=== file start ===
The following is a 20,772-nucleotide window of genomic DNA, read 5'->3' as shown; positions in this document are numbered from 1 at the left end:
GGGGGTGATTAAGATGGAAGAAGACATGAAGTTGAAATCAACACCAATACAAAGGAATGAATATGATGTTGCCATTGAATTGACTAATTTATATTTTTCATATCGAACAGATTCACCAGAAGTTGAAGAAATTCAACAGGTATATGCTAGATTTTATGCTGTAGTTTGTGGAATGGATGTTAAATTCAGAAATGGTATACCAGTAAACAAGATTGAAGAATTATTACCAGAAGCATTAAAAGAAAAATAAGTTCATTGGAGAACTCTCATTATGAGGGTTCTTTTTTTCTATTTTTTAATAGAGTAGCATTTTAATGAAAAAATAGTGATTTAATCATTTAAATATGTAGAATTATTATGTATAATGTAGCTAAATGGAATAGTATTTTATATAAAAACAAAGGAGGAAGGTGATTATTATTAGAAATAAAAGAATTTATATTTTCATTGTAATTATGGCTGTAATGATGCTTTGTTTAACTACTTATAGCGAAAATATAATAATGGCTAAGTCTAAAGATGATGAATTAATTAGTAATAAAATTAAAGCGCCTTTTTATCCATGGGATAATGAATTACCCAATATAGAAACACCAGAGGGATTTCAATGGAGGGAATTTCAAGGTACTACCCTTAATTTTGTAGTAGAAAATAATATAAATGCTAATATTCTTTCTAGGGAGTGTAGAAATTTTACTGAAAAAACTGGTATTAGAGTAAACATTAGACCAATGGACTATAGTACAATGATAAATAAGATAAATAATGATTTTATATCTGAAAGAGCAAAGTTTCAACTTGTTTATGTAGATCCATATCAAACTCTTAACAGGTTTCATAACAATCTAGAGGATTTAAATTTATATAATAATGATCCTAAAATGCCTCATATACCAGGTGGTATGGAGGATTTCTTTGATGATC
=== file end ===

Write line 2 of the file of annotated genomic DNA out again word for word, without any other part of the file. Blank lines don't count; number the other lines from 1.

GGGGGTGATTAAGATGGAAGAAGACATGAAGTTGAAATCAACACCAATACAAAGGAATGAATATGATGTTGCCATTGAATTGACTAATTTATATTTTTCATATCGAACAGATTCACCAGAAGTTGAAGAAATTCAACAGGTATATGCTAGATTTTATGCTGTAGTTTGTGGAATGGATGTTAAATTCAGAAATGGTATACCAGTAAACAAGATTGAAGAATTATTACCAGAAGCATTAAAAGAAAAATAAGTTCATTGGAGAACTCTCATTATGAGGGTTCTTTTTTTCTATTTTTTAATAGAGTAGCATTTTAATGAAAAAATAGTGATTTAATCATTTAAATATGTAGAATTATTATGTATAATGTAGCTAAATGGAATAGTATTTTATATAAAAACAAAGGAGGAAGGTGATTATTATTAGAAATAAAAGAATTTATATTTTCATTGTAATTATGGCTGTAATGATGCTTTGTTTAACTACTTATAGCGAAAATATAATAATGGCTAAGTCTAAAGATGATGAATTAATTAGTAATAAAATTAAAGCGCCTTTTTATCCATGGGATAATGAATTACCCAATATAGAAACACCAGAGGGATTTCAATGGAGGGAATTTCAAGGTACTACCCTTAATTTTGTAGTAGAAAATAATATAAATGCTAATATTCTTTCTAGGGAGTGTAGAAATTTTACTGAAAAAACTGGTATTAGAGTAAACATTAGACCAATGGACTATAGTACAATGATAAATAAGATAAATAATGATTTTATATCTGAAAGAGCAAAGTTTCAACTTGTTTATGTAGATCCATATCAAACTCTTAACAGGTTTCATAACAATCTAGAGGATTTAAATTTATATAATAATGATCCTAAAATGCCTCATATACCAGGTGGTATGGAGGATTTCTTTGATGATC